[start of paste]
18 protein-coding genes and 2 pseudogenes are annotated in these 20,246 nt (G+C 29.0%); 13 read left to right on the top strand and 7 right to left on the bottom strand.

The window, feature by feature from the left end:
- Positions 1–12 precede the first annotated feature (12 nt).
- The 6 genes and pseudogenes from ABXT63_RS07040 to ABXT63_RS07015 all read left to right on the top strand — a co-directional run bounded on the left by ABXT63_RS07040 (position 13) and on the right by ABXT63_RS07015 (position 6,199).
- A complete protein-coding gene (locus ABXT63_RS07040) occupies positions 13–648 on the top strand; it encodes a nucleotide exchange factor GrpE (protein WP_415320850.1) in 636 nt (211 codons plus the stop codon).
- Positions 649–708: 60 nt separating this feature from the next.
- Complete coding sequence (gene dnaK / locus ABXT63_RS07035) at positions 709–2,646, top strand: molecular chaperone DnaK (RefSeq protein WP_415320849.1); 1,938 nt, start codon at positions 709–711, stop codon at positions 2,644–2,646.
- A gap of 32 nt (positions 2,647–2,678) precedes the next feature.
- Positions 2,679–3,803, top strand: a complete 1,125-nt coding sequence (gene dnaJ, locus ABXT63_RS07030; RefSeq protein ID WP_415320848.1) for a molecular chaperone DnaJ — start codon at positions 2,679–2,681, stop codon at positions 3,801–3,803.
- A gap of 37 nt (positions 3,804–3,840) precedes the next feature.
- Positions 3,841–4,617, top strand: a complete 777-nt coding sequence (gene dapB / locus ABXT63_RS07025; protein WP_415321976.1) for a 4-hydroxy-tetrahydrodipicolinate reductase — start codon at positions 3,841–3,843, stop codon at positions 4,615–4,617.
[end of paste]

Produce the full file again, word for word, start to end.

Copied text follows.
18 protein-coding genes and 2 pseudogenes are annotated in these 20,246 nt (G+C 29.0%); 13 read left to right on the top strand and 7 right to left on the bottom strand.

The window, feature by feature from the left end:
- Positions 1–12 precede the first annotated feature (12 nt).
- The 6 genes and pseudogenes from ABXT63_RS07040 to ABXT63_RS07015 all read left to right on the top strand — a co-directional run bounded on the left by ABXT63_RS07040 (position 13) and on the right by ABXT63_RS07015 (position 6,199).
- A complete protein-coding gene (locus ABXT63_RS07040) occupies positions 13–648 on the top strand; it encodes a nucleotide exchange factor GrpE (protein WP_415320850.1) in 636 nt (211 codons plus the stop codon).
- Positions 649–708: 60 nt separating this feature from the next.
- Complete coding sequence (gene dnaK / locus ABXT63_RS07035) at positions 709–2,646, top strand: molecular chaperone DnaK (RefSeq protein WP_415320849.1); 1,938 nt, start codon at positions 709–711, stop codon at positions 2,644–2,646.
- A gap of 32 nt (positions 2,647–2,678) precedes the next feature.
- Positions 2,679–3,803, top strand: a complete 1,125-nt coding sequence (gene dnaJ, locus ABXT63_RS07030; RefSeq protein ID WP_415320848.1) for a molecular chaperone DnaJ — start codon at positions 2,679–2,681, stop codon at positions 3,801–3,803.
- A gap of 37 nt (positions 3,804–3,840) precedes the next feature.
- Positions 3,841–4,617, top strand: a complete 777-nt coding sequence (gene dapB / locus ABXT63_RS07025; protein WP_415321976.1) for a 4-hydroxy-tetrahydrodipicolinate reductase — start codon at positions 3,841–3,843, stop codon at positions 4,615–4,617.